More Than a Half Life: Committing to the Preservation of Atomic Resources

By Nancy Tinker posted 09-13-2012 16:56

  

It’s hard to imagine an entire city existing in secret. Sixty thousand acres set aside for one, top-secret purpose. A discovery so huge it could end a world war. It’s hard to imagine – but it’s true.”  D. Ray Smith, Oak Ridge, Tennessee


The top-secret Manhattan Project is an American story of scientific discovery, an achievement some have defined as the single most significant event of the 20th century. It is the unparalleled story of a nation uniting for a common cause, an initiative that catalyzed advancements in physics and medicine while posing ethical questions regarding the moral responsibilities engendered by nuclear science.
The Face of the Hanford B Reactor
Credit: Atomic Heritage Foundation

Initiated by the Roosevelt Administration in 1942 and dedicated to developing an atomic weapon in advance of Germany, the Manhattan Project grew to include thousands of scientists working in laboratories located across the country. Creation of atomic weaponry brought an end to World War II, dramatically stepped up  the role of the United States in the international community, and irrevocably set the stage for the Cold War.  At the end of the Cold War , these laboratories became the scene of cutting-edge research. It was here that additional applications for nuclear energy were developed, fostering advances in the newly emergent fields of high-speed computer technology, genomics, bioengineering, and chemotherapy.

Recognizing the transforming nature of the Manhattan Project, the United States Congress has expressed interest in creating the Manhattan Project National Historical Park, a national park includiing  three  laboratories central to the work of the Manhattan. Led by Senator Jeff Bingaman (D-NM) and Congressman Doc Hastings (R-WA), establishment of the national park possesses strong bi-cameral, bi-partisan support.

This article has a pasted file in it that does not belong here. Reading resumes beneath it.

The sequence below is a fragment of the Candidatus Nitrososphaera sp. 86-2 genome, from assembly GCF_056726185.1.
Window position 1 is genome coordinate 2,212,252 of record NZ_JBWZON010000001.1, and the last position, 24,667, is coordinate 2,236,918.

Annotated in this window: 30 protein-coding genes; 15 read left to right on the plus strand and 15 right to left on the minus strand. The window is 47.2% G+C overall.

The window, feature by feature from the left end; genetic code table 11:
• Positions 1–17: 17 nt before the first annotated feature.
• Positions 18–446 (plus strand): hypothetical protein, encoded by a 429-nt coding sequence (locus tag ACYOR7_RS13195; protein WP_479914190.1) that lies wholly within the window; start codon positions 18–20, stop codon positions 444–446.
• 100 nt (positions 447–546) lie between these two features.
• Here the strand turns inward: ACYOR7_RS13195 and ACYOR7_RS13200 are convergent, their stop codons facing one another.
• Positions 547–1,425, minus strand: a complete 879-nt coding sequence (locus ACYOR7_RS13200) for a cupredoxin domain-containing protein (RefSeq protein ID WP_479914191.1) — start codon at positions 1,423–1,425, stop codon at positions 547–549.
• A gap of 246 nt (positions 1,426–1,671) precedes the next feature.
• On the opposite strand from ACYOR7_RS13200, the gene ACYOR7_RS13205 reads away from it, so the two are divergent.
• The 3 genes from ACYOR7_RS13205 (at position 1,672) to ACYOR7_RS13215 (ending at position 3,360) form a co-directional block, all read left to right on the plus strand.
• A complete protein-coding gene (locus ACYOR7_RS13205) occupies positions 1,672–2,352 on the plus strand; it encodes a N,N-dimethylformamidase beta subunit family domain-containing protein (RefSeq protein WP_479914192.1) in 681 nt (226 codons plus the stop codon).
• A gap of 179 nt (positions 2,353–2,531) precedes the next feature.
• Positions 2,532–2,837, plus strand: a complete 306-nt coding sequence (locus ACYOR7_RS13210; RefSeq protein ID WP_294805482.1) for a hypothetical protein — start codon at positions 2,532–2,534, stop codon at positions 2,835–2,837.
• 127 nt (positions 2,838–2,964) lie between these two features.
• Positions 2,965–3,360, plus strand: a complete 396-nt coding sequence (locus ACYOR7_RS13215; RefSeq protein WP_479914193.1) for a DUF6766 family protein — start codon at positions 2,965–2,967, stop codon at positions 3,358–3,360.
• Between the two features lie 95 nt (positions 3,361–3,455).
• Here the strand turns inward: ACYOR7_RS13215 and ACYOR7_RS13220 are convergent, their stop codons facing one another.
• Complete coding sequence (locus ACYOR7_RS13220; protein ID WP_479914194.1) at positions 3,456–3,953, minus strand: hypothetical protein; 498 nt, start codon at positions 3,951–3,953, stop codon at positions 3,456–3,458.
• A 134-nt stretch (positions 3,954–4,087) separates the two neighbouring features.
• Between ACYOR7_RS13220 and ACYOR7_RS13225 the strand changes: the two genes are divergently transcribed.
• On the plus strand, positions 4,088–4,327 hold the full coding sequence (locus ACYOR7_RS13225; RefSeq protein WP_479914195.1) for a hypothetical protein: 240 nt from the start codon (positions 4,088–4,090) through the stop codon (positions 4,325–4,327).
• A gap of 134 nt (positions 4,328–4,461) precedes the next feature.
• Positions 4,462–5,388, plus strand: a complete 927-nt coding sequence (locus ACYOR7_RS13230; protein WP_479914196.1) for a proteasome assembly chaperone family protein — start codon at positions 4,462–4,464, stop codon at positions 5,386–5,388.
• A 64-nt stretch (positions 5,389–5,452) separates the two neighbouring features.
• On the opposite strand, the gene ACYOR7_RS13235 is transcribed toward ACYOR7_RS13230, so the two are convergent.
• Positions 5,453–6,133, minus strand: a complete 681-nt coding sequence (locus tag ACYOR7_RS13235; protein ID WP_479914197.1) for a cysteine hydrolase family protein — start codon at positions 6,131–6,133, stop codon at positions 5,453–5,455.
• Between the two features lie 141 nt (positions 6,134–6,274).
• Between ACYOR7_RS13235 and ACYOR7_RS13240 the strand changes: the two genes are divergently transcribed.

At its peak, the code-named Manhattan Project employed 135,000 people; but only a relative few were aware of the purpose of their work. The facilities and communities constructed for the effort were top secret and hidden in rural locations. The project’s classified status demanded sites be situated beyond range of enemy aircraft and isolated from population centers, yet accessible to a ready labor supply as well as rail and motor transportation. Specific laboratories--the Los Alamos Laboratory in New Mexico, the Oak Ridge Reservation in Tennessee, and the Hanford Site in Washington--were central to the mission with their work tightly intertwined.

Oak Ridge, Tennessee

With the Manhattan Project authorized in 1942, the US Army acquired thousands of acres of East Tennessee farm land, forcing traditional farming families from their homes. Many  farmers hoped their leaving might help win the war:
The Y-12 Plant, Oak Ridge. 
Credit: US Department of Energy

In was born in the house my grandfather built. One day a man came to our house and said he was from the government. “We’re going to buy up your land,” he said to me. “All of it?” I asked. “Yes, sir,” he said, “Everybody has to go.”

Well, I went outside and look around me . . .  up at the green hills my grandfather had come across 100 years earlier. I asked the visitor what the government was going to do and he said it was for winning the war. I had three sons in service – two overseas – and I figured if giving up my home and my land would help bring them home sooner, I’d be happy to do it . . .”